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Old 11-20-2006, 09:17 AM
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juro juro is offline
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You've made it pretty clear that you are interested in overhead casting with two-hands, but yes there is carry over between all of the styles to an extent. Even with the single hand rod any known spey casts will be used regularly as opportunites present themselves.

Two-handed overhead casting is a much different course of study than Spey casting proper, and is often just a matter of adding a dose of discipline to what you already know for eye-popping returns on that investment.

Single handed casting allows a large degree of freedom where bad habits are not very apparent. Two-handed casting requires proper application of power, truer path and a high strong stop to send the line sailing much further with mininal effort but there is a learning curve. BTW once you get it your single handed casting improves dramatically since the same concepts apply.

Spey casting on the other hand is a whole different means of generating energy with a rod and line and it's very easy to develop bad habits while hacking out casts on your own. I should know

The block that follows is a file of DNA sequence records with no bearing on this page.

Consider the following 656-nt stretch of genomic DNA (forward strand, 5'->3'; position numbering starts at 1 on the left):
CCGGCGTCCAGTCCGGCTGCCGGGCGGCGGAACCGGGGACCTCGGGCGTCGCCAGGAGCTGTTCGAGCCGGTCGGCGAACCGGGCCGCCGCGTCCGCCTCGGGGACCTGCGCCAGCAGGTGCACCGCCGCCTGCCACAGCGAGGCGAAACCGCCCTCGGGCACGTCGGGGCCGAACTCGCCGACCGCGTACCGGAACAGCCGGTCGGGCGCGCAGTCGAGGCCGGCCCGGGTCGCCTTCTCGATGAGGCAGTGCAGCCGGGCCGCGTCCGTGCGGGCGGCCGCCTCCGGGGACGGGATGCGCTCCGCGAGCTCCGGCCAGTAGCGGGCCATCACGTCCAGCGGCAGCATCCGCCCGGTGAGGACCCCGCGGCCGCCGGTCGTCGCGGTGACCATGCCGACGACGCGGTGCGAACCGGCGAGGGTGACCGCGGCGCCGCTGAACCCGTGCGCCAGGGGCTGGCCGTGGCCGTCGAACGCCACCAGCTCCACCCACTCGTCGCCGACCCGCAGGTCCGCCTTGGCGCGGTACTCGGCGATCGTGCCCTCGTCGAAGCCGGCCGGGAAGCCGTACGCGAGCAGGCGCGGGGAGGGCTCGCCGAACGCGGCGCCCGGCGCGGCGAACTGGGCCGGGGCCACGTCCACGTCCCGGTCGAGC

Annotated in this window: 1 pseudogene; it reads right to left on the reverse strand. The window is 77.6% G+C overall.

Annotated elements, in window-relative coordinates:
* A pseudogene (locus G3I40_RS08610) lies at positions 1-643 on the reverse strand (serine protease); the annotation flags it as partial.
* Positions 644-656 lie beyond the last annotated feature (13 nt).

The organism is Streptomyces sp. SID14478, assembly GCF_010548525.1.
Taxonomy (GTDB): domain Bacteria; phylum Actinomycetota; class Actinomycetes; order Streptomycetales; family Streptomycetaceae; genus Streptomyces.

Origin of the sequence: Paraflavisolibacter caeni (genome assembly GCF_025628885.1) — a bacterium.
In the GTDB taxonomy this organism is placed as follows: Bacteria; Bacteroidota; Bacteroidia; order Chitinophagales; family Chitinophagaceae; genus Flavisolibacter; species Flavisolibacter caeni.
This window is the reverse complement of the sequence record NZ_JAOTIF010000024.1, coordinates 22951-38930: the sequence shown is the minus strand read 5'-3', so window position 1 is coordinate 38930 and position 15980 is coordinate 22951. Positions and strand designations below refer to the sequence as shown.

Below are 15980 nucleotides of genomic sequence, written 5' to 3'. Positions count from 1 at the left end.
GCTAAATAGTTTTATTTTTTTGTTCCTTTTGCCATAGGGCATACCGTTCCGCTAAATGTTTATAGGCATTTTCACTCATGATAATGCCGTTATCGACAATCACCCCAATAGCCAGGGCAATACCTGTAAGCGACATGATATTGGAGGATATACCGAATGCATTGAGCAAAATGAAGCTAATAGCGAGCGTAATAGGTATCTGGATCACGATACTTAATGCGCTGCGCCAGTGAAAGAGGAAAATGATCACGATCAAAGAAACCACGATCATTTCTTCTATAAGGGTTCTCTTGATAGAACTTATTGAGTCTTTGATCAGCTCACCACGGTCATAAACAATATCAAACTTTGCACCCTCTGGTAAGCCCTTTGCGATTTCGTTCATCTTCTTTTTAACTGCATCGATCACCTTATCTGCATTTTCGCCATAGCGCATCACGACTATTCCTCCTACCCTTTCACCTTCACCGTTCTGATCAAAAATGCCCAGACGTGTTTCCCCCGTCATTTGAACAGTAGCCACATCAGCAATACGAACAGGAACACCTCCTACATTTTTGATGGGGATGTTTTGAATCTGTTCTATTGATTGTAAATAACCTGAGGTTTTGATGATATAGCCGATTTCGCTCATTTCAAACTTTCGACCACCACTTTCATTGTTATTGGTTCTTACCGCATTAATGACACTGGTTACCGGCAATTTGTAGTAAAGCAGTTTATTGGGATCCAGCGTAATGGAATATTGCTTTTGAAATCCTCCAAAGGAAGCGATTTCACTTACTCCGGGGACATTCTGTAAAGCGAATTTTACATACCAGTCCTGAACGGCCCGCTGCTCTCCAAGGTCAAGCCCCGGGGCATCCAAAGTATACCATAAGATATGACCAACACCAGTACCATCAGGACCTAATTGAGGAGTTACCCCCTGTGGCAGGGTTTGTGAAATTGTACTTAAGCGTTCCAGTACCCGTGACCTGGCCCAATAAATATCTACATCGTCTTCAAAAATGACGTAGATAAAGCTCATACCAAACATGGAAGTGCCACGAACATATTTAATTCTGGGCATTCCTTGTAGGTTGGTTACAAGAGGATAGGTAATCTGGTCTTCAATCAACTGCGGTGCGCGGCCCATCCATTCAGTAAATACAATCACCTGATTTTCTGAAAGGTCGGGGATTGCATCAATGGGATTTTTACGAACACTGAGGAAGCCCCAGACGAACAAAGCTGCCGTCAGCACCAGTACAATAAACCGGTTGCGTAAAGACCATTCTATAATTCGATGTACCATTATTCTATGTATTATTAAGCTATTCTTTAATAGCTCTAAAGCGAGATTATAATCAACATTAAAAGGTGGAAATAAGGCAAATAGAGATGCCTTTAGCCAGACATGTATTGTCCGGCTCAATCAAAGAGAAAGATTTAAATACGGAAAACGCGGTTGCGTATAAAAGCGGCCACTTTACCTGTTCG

I started out working real hard to figure it out on my own, got some helpful instruction from friends, but over the first three years the biggest challenge was to overcome the bad habits I established starting out. 15 or so years later I've cleaned it up a lot, but I remember what a revelation it was to get some direct advice from Simon Gawesworth, Ian Gordon, Mike Kinney, the Carron boys, Nobuo and Tak, or the no-name hardcore spey casters you'd meet out west by happenstance and end up exchanging ideas about casting technique with when the fish were down.

The mechanics of efficient Spey casting are best learned from an interactive observer, meaning an experienced instructor. Video and books all may offer some component of your learning curve that is important as well.

But keep in mind that much of what an instructor can teach you in person is contrary to what you teach yourself. If not, great. But if you have a lot of muscle memory to fight, well not so great.

An instructor with an experienced eye can see quickly what you are doing or not doing and will help you recognize tendencies that you yourself would have a very hard time detecting, never mind correcting. And the more muscle memory you establish the harder it will be to change it later when you get good solid instruction.

Even if the class is only a day long you should walk away knowing that you over-rotated on that cast or that you trunked the bottom hand right then, etc. If you can't recognize what you did wrong from cast to cast then you will be establishing habits that become increasingly difficult to eliminate over time.

Anyway some of the keys to overhead casting rods like the rod formerly known as the Atlantis are path of acceleration, proper application of power with both hands, and where to stop the rod (read: higher).

But the best thing you can do IMHO is get interactive feedback to observe and transition you from what you are currently doing into an effective and efficient two-handed cast technique.
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